Common Laws



"Common Laws" were the original set of "laws" enforced by the first police departments and sheriffs on the worlds of the Unified Republic of Stars. These laws differed from the traditional English definition and history of the phrase.

Within the colonies, the term "Common Laws" came to represent acts which had almost always been illegal and therefore enforceable without any objection by a higher form of government.



Because the UN and later the UUHA would not allow the worlds of the Colonial Star Cluster to form their own governments and pass laws, many of the worlds existed in a lawless state. While some balance was usually found, some things such as assault, theft, and damage to property remained virtually unenforceable. Firstly, there was no neutral third party to adjudicate and, secondly, when the perpetrator could be found, private sanctions tended to be violent and overreactive to the original situation.

To bring some order to these situations, cities and towns, notably Rainer on Troy, began to institute small police forces charged with enforcing these a set of "common laws" or laws which had always been held to be illegal by every culture that had settled a given world.

It was hoped that if what was being enforced was already illegal everywhere on Earth, there was no way the UN could complain about the colonial worlds attempting to govern themselves.

Examples of Common Laws

  • Murder
  • Assault on One's Person
  • Rape
  • Theft of Property
  • Damage to Property


The long term result of these early Common Laws was that in many places, even after independence was gained in 2169 and proper governments were installed in 2173, was that many people didn't see it as government's province to regulate more.

Laws attempting to ban conduct and consumption were viewed with special distaste which may have led to the protests and eventual repeal of the New Age of Morality Act in 2215.

Common Laws As Applies To Property Claims

In the pre-2169 era of the Colonial Star Cluster, claimed property was generally considered to be yours if (a) in a city or town the property has been improved upon and used or (b) in a rural environment such as a farm or ranch, the claimed property has been fenced in, the fence is in good order and the majority of the land is used.

For rural claims, the provision about the fence remains an important one given that ranches can often claim wide stretches of property and then call it all grazing pasture. It is believed that if a fence around the claimed area can't be kept in good condition then the person, family, etc, who claimed the land claimed more than they can adequately maintain. "Good condition" usually meant functional and if breached, then fixed within a day or two.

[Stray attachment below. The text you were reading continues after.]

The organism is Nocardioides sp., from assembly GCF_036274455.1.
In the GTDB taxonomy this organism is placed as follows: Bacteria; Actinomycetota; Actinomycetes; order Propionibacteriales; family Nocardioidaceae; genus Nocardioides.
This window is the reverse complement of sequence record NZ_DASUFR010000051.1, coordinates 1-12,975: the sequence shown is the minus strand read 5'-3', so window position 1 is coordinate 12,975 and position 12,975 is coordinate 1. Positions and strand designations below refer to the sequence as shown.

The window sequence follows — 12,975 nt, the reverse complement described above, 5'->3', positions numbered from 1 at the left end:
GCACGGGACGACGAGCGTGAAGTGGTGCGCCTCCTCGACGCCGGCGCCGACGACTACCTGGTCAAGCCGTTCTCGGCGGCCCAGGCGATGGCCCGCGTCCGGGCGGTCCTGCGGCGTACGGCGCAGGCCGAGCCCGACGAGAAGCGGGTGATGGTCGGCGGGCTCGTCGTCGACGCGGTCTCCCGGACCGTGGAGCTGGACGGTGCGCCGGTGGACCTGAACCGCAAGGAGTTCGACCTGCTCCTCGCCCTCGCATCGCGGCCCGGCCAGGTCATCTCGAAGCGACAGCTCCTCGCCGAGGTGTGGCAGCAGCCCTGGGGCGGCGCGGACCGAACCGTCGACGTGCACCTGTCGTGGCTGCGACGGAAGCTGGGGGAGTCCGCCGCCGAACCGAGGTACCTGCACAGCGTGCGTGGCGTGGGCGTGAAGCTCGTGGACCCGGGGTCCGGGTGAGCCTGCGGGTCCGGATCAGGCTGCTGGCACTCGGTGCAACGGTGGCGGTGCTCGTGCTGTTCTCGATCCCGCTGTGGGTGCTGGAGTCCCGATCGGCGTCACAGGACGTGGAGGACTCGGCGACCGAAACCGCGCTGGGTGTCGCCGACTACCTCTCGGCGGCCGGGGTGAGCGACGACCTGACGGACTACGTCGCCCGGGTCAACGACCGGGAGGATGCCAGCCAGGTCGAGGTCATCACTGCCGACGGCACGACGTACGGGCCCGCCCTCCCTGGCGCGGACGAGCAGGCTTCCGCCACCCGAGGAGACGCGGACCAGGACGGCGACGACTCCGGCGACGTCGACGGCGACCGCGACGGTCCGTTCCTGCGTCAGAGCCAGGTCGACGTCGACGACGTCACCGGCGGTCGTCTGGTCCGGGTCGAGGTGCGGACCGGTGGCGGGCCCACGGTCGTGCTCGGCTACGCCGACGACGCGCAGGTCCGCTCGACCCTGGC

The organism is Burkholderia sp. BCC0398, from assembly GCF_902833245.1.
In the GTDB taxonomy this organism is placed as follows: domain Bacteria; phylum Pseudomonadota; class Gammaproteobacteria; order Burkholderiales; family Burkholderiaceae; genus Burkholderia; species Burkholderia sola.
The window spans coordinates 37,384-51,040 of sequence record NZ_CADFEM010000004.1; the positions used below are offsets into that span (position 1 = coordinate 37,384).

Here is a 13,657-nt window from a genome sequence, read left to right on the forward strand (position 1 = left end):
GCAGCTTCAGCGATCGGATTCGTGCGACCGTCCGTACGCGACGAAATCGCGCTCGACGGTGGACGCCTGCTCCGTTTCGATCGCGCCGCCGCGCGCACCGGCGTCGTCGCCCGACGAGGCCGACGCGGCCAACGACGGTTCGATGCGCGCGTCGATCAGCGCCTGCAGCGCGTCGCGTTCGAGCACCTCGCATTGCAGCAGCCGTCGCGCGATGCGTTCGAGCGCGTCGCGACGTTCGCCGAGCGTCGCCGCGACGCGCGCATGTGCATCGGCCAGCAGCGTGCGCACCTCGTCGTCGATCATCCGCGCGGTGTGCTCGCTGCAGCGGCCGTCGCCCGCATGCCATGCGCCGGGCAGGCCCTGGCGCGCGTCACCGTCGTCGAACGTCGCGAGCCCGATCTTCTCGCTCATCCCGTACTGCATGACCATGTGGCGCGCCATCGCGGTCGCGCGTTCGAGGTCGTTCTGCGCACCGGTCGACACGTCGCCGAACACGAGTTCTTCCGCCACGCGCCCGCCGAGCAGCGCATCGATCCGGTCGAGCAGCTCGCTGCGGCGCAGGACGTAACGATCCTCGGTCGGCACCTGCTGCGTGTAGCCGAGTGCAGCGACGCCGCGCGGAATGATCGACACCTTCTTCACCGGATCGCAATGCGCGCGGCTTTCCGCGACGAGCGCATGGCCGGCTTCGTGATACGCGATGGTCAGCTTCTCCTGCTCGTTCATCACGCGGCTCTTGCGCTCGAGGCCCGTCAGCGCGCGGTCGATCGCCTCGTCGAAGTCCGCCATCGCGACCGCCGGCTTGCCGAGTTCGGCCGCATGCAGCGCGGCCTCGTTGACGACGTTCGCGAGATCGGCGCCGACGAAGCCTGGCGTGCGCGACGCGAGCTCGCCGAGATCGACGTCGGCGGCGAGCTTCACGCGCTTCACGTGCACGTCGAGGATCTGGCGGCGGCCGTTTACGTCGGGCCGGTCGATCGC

In the case of city property claims, the improved upon and used condition was often contentious, with some neighbors claiming that a yard was not being used while others claiming that it was not improved upon. Thus, in places like Galileo City and New Chicago, few buildings had yards and if they did, they were usually paved. This also applied to Athena City where land was at a premium.

On worlds like Columbus the improved upon or used custom was basically interpreted as any yard that had been fenced in, hence the lower density of the original settlements.

As there were no "deeds" recognized by any authority, ownership was generally determined by general reputation with neighbors vouching that a person or family owned a given piece of land. Surprisingly, this actually prevented most instances of people moving into another's home or dwelling and claiming it as their own since the neighbors had an equal interest in people vouching for their ownership.

Common Laws As Applies to One's Self

Murder was, of course, considered the most egregious of all common law violations and family members and friends of the murdered, prior to the creation of police forces, were considered correct to find the person who committed the act and retaliate accordingly.

Some places, like in the Fenghuang System considered the killing of the murderer to be just. While Galileo had a range of interpretations and a murderer caught could face any number of punishments up to and including death.

Assault was considered a relative crime, as in the amount of damage or harm a victim caused the perpetrator versus the amount of harm they caused the victim. Thus, a loser at the end of a fist fight was considered to have no rights of retaliation while a random person beaten on the street could rightly come back armed and take vengeance.

Rape, sadly, was also considered a relative crime with the "reputation" of the person assaulted and their relationship to the accused being taken into account. It was far more common for an "upperclass" woman to be avenged than for the poorer classes. However, whenever rape was the charge and the friends or family members of the victim decided to act, it was not an uncommon punishment to castrate, blind, and/or otherwise disfigure the perpetrator.

In the end, though, someone accused of assault retained the right of self-defense against those seeking vengeance and those wishing to seek retribution first had to catch them in order to carry it out. It is perhaps here where the creation of police forces charged with enforcing common laws were most useful as they could investigate and adjudicate whether the accused was even involved with the original crime at all, thus sparing their communities a fair amount of violence.